Sen. Rand Paul Defies Will of Internet Users with Congressional Resolution Against Net Neutrality

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Timothy Karr, 201-533-8838

Sen. Rand Paul Defies Will of Internet Users with Congressional Resolution Against Net Neutrality

WASHINGTON - On Wednesday, Sen. Rand Paul of Kentucky introduced a resolution of disapproval to overrule the FCC's Net Neutrality order. The resolution mirrors a similar effort in the House that Rep. Doug Collins of Georgia introduced earlier this month.

Under the Congressional Review Act, Congress can review new rules issued by federal agencies. The rules are invalidated if both houses adopt a joint resolution of disapproval and it’s signed by the president. Congress has 60 legislative session days from the date of the rules' publication in the Federal Register — in this case, April 13 — to pass the resolution.

Free Press Action Fund Policy Director Matt Wood made the following statement:

“Senator Paul has no idea what Net Neutrality is. His opposition to common-sense open Internet principles shows how little he knows or cares about the law and the overwhelming support these rules have from businesses, innovators, and individual Internet users.

"Paul says he opposes Net Neutrality because he doesn’t want to regulate the Internet, but these rules do no such thing. The Internet has flourished precisely because we have these kinds of laws. They protect people from unreasonable interference and discrimination from the cable and phone companies that provide us with broadband access. Senator Paul should focus more on protecting economic opportunities and free expression online for his constituents, and less on parroting discredited cable-industry talking points.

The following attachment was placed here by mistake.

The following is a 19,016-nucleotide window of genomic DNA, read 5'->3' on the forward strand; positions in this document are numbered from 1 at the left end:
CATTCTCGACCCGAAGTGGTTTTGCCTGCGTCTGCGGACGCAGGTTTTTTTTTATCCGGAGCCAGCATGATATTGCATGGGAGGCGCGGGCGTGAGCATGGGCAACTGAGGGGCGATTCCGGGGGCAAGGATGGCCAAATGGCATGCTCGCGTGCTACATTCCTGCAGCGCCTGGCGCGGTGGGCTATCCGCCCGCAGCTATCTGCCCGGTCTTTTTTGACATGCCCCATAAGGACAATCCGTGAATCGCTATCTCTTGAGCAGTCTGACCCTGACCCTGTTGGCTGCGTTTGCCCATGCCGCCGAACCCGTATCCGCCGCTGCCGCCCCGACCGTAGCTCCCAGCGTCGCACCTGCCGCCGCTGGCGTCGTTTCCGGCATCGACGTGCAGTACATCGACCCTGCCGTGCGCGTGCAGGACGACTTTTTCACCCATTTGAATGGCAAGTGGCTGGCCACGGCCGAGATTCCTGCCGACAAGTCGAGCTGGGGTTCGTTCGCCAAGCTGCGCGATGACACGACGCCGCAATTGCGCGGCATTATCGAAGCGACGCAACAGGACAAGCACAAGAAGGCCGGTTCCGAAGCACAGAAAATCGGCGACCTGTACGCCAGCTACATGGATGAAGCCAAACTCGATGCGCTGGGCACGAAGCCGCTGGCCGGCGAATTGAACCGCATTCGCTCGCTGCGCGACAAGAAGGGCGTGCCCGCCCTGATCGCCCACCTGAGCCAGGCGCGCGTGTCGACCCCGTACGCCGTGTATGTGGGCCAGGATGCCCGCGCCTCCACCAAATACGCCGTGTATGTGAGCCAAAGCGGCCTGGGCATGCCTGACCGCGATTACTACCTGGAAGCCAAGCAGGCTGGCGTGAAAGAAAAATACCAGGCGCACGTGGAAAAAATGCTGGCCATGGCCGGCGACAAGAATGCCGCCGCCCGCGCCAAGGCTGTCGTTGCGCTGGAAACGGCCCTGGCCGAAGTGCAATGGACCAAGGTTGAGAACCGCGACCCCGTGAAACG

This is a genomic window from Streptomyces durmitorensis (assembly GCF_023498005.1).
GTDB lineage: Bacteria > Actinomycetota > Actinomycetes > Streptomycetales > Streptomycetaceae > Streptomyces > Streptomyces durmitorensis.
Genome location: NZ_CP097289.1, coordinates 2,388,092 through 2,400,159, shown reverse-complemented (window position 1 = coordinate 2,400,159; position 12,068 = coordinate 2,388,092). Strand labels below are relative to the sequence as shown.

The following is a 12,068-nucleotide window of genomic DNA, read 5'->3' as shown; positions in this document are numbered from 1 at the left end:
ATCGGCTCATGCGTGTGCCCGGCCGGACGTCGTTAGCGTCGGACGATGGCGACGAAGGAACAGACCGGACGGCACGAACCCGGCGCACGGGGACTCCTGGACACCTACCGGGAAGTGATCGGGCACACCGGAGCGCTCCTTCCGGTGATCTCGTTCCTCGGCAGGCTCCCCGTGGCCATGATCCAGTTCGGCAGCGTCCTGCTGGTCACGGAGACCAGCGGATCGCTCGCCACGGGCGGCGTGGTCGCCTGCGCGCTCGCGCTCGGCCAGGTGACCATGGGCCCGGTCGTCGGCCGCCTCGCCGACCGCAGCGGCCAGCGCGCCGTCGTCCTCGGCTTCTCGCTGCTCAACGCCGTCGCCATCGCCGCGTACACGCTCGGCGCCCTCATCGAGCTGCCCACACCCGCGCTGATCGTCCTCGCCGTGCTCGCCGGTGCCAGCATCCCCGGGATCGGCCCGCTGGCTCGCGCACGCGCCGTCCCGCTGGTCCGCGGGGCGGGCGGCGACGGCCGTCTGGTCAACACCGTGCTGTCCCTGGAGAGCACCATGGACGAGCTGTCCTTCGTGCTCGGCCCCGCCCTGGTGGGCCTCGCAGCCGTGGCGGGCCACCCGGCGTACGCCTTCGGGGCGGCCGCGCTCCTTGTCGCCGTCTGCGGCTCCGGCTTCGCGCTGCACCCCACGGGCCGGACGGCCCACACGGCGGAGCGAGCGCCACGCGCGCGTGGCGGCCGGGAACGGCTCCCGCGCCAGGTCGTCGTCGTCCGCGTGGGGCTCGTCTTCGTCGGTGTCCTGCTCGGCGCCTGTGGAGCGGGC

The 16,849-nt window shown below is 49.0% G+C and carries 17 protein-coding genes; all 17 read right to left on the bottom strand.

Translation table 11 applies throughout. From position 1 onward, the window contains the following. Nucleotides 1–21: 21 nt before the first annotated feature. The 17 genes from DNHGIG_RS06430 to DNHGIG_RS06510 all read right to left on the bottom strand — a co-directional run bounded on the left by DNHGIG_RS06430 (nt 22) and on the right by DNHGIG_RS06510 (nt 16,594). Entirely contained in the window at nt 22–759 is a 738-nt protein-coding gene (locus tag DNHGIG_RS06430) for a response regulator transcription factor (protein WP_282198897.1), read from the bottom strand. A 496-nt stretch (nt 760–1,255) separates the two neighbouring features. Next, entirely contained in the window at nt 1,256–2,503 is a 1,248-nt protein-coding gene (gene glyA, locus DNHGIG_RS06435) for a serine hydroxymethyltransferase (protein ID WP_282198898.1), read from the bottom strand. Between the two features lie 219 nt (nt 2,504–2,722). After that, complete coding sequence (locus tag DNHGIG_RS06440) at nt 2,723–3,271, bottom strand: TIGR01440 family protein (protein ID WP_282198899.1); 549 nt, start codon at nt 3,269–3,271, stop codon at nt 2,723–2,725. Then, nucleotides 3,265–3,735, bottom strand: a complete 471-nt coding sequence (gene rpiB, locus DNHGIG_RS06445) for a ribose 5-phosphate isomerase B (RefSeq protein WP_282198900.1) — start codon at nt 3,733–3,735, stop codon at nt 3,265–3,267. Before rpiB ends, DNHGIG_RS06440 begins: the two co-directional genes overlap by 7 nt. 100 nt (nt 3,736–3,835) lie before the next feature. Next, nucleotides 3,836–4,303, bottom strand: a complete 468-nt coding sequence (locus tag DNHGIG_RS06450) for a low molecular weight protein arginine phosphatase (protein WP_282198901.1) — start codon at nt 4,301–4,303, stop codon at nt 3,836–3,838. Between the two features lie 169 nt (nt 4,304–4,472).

“Paul and a few other members of Congress have sided with the phone and cable lobby and against the open Internet. But their campaign against real Net Neutrality is all bluster. Egged on by industry lobbyists, these congresspeople think they can fool people into believing that Net Neutrality threatens investment and innovation in digital networks. They insist that it's a government takeover of the Internet when nothing could be further from the truth. Their recycled arguments have been so thoroughly debunked it's ridiculous that they continue to use them.

"It’s worth reminding our elected officials that public support for Net Neutrality protections is strong and includes a majority of Republican voters. As some in Congress consider taking up this resolution, they'll hear from people across the country who stand for nothing less than real Net Neutrality."

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